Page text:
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What do the dashes and dots on barcodes really mean?

You see them all over the place, from cereal boxes to prescription labels, from envelopes to electronics – barcodes are everywhere. But what do those little black lines and dots mean? Barcodes themselves do not contain descriptive information, rather they provide a reference which is scanned and looked up in a database that does contain the descriptive information such as item name, price and quantity. Alternatively a URL does not contain the descriptive information in the website it references.

There are two major types of barcodes – one and two dimensional. One dimensional (1D) are probably more commonly seen, they are on every item you see in the store. 1D barcodes are made of a series of vertical lines (bars) and spaces of varying widths. These bar and space combinations are strung together to represent different characters. Two dimensional codes use a series of dots, blocks and other geometric shapes into a square or rectangular pattern. 2D barcodes are generally able to contain much more information than 1D. Where a 1D barcode such as a UPC code contains 12 digits, a 2D barcode such as a QR code may contain thousands of alpha-numeric characters.

In either case the codes need to be read by something – a reader. Barcode readers act as a translator between the code itself and the data it contains (those 12 digits in the UPC for example). Today you can download literally dozens of apps for your smartphone that will read both 1D and 2D barcodes, but here’s the trick; there are literally dozens of different “languages” of barcodes to translate. Let’s take a look at some of the more commonly used codes.

clip_image002 Universal Product Code (UPC) has been standardized worldwide for retail and food sales. It is the code seen on virtually every product you buy at the store. It uses 12 digits (number only) represented by bars and spaces of four different widths. UPC is a subset of the International Article Number system which includes an additional check digit.

clip_image003 Code 39 is used primarily for inventory and manufacturing applications. Each character comprises nine bars and spaces, of which three (either bars or spaces) are wide and the remaining nine are narrow. Code 39 supports 43 characters: 0-9 A-Z and several special characters. There is no predefined limit to the length of code 39 barcodes, sometimes leading to long codes unsuitable for smaller items.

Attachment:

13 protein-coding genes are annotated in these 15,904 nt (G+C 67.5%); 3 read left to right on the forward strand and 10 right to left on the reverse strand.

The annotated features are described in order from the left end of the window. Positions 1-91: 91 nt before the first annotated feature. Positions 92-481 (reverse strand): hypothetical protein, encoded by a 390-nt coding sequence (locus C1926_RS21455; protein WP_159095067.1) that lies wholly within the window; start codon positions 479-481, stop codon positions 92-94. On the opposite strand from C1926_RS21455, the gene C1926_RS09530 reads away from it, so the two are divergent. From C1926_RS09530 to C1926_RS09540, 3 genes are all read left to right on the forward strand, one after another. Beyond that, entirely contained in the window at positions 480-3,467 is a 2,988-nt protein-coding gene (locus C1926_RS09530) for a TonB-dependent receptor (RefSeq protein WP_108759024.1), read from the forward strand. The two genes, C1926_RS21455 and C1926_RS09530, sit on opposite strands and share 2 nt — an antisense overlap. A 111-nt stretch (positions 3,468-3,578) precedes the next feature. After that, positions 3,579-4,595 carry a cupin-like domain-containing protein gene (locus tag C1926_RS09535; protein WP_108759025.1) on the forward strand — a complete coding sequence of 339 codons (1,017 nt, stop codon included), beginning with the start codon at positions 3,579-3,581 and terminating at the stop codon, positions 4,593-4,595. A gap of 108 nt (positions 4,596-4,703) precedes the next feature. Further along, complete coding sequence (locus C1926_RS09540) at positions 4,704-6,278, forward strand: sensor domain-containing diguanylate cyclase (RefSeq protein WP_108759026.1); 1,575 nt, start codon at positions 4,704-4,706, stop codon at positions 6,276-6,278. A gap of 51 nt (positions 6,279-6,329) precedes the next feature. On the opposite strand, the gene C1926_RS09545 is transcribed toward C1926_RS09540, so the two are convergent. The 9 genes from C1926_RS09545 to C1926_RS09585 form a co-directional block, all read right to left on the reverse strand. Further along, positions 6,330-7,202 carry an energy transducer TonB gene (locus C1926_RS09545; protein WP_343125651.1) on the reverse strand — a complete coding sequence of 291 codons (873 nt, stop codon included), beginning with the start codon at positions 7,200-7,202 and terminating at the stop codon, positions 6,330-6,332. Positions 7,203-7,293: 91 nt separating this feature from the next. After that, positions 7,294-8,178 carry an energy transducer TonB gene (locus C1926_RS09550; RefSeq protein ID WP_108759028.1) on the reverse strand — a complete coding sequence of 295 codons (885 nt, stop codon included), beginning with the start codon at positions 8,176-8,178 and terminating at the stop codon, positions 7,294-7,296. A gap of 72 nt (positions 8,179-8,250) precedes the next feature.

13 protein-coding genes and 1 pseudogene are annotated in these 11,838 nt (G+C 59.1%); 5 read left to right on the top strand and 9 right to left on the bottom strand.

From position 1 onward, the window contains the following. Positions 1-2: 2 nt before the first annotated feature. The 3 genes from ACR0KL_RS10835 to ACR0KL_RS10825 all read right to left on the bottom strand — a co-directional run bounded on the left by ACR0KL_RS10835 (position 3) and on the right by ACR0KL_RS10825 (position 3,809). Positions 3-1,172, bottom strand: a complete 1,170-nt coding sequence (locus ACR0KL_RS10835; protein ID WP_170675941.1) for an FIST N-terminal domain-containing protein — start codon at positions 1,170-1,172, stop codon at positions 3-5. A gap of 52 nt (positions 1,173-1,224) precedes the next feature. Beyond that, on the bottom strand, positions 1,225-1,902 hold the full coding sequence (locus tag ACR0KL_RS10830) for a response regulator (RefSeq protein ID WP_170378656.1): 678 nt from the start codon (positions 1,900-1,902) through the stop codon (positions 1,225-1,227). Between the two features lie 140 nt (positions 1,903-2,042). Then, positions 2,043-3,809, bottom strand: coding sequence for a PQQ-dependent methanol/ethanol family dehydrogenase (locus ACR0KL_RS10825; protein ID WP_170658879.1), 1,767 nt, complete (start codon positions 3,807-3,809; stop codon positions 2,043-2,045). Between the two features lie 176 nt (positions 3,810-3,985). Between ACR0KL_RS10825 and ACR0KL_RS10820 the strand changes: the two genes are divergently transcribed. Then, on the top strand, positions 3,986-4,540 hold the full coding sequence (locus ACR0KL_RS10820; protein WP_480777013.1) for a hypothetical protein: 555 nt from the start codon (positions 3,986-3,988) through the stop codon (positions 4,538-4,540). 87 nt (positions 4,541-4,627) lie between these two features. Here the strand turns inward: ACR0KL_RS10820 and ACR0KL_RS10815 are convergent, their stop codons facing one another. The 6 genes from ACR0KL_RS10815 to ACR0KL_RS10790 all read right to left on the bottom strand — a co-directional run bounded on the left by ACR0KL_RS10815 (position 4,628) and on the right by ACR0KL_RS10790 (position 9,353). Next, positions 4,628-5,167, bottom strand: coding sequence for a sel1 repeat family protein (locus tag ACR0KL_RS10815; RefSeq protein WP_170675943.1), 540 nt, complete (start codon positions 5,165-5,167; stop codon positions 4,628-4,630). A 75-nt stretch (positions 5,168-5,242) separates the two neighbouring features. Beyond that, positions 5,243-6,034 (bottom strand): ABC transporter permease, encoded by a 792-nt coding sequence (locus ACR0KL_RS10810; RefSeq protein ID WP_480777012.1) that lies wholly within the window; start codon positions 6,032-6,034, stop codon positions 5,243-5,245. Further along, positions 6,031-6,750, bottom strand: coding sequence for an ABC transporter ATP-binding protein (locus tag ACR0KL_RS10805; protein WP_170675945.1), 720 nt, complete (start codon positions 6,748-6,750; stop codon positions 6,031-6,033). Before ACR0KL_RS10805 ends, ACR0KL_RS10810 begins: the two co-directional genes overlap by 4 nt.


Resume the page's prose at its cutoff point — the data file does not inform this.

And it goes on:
clip_image005 Code 128 is used in shipping and packaging industries. Where code 39 lacks, Code 128 excels – it is the most compact barcode. It uses all 128 ASCII characters and includes a check digit. Other 1D barcodes include codes standardized for pharmacy companies as well as the various postal codes.
clip_image007 PDF417 barcodes are used across multiple industries for its capacity to store large amounts of data. It can encode things like fingerprints used on identification cards. It contains units of 4 bars and spaces and each pattern is 17 units long.
clip_image009 Aztec codes are a 2D code with a bull’s eye in the middle and are read in a spiraling direction. They are primarily used in European transportation applications.
clip_image011 Data Matrix codes are used in the aviation industry as well as the Department of Defense. They are used in cases where a linear barcode would be too long on small objects. They consist of a rectangular (usually square) block made of black and white squares. They can vary in size – generally from 8×8 to 144×144.
clip_image013 QR codes originated in the automotive parts industry in Japan. They have since been used extensively in advertising, entertainment and promotional applications, particularly aimed at smartphone users due to their ease of readability. QR codes can not only contain alphanumeric and bit/binary but also Kanji data as well.
clip_image015 High Capacity Color Barcode was developed by Microsoft using a series of colored triangles. Uses are similar to Data Matrix and QR code uses.

Barcode use has grown to universal proportions since they were first introduced around 40 years ago. Recognizing the different types and uses of these barcodes will help you in identifying not only which style will work for you but also the readers and applications to support them.